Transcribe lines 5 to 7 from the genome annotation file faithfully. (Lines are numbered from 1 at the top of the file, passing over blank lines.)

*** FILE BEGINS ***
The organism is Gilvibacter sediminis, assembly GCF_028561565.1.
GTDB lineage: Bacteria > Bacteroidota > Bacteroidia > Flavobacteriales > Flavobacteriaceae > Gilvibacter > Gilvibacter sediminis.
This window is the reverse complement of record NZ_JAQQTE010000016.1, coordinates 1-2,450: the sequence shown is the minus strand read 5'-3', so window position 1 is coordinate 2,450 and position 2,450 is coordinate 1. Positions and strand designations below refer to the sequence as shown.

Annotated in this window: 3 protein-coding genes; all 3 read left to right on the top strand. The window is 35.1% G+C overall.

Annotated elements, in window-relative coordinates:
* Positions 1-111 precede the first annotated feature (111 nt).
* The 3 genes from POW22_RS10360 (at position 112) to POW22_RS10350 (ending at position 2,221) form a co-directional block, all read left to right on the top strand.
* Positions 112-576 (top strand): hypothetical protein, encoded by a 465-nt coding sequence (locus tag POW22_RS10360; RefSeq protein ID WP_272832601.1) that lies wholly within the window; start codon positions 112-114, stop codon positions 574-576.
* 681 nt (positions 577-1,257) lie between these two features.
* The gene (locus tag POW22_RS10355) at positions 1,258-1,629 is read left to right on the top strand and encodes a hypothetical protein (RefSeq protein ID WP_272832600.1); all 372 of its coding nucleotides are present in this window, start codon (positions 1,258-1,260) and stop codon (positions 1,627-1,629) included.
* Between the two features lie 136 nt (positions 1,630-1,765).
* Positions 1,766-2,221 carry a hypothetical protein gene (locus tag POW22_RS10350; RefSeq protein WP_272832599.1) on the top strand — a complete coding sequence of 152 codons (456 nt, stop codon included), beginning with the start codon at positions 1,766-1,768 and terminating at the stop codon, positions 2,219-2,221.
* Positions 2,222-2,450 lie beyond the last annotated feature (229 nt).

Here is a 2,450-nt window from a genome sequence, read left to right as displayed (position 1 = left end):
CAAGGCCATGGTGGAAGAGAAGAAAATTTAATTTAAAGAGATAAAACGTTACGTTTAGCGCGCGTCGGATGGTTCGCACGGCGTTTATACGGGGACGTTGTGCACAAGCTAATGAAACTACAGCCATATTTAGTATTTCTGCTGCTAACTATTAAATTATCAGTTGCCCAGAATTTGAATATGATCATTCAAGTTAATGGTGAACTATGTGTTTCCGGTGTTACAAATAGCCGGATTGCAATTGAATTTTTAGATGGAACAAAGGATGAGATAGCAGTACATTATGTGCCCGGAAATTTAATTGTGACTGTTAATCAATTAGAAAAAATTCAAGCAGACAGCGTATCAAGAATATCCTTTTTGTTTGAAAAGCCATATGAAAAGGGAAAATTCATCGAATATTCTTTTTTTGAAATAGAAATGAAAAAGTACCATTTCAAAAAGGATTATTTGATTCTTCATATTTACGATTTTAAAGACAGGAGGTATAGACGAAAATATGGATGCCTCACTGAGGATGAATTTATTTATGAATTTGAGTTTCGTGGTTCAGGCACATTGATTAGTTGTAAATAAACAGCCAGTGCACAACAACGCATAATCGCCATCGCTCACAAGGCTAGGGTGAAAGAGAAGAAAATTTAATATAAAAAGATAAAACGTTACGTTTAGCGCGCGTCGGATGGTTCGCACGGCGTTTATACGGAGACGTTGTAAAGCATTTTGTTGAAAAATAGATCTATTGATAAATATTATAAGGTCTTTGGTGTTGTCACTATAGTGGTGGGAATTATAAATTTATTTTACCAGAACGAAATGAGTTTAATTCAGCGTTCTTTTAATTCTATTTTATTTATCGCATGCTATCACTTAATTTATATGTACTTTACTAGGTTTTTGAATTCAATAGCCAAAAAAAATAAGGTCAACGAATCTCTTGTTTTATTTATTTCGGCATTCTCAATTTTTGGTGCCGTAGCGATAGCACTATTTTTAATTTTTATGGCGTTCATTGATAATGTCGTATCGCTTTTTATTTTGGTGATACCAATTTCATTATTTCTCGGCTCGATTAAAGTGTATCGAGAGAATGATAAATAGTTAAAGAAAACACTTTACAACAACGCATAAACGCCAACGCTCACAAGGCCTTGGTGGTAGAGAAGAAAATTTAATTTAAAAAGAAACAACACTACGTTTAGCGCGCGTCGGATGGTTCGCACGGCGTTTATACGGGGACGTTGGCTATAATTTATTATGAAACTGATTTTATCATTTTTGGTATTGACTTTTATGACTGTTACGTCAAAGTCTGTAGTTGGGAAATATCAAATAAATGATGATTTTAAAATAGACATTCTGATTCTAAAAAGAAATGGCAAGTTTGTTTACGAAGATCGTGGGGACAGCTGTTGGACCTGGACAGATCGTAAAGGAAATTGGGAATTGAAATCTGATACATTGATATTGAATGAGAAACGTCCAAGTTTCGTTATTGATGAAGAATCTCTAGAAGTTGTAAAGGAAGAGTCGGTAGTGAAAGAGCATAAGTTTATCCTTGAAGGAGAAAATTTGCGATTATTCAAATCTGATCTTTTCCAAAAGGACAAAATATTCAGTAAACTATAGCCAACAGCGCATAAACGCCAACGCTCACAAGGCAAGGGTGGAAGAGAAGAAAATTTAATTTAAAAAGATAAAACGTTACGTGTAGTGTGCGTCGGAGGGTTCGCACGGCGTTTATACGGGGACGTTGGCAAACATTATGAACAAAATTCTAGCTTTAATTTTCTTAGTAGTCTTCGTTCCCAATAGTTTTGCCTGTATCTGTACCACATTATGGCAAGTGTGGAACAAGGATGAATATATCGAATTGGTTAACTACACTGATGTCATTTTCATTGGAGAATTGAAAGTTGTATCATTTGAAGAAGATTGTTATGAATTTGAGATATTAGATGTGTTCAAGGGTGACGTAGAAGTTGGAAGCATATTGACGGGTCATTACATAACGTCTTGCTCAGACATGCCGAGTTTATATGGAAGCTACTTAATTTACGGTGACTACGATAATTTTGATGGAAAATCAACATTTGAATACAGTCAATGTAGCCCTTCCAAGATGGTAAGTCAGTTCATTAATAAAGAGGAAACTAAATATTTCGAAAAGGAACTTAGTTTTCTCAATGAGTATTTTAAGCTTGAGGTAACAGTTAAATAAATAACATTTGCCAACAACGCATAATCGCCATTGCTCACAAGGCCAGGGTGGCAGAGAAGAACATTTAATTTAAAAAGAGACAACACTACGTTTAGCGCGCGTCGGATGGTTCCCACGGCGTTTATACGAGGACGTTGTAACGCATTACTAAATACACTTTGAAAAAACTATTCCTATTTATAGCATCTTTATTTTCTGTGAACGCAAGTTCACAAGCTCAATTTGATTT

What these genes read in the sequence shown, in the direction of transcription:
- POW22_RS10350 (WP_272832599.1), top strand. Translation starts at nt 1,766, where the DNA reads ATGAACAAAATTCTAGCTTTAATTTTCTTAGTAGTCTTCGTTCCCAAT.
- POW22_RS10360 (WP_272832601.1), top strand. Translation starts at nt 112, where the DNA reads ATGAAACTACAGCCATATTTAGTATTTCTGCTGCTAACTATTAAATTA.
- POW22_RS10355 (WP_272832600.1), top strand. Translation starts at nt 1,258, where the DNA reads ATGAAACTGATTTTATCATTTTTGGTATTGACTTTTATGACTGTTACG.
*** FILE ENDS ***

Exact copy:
Annotated elements, in window-relative coordinates:
* Positions 1-111 precede the first annotated feature (111 nt).
* The 3 genes from POW22_RS10360 (at position 112) to POW22_RS10350 (ending at position 2,221) form a co-directional block, all read left to right on the top strand.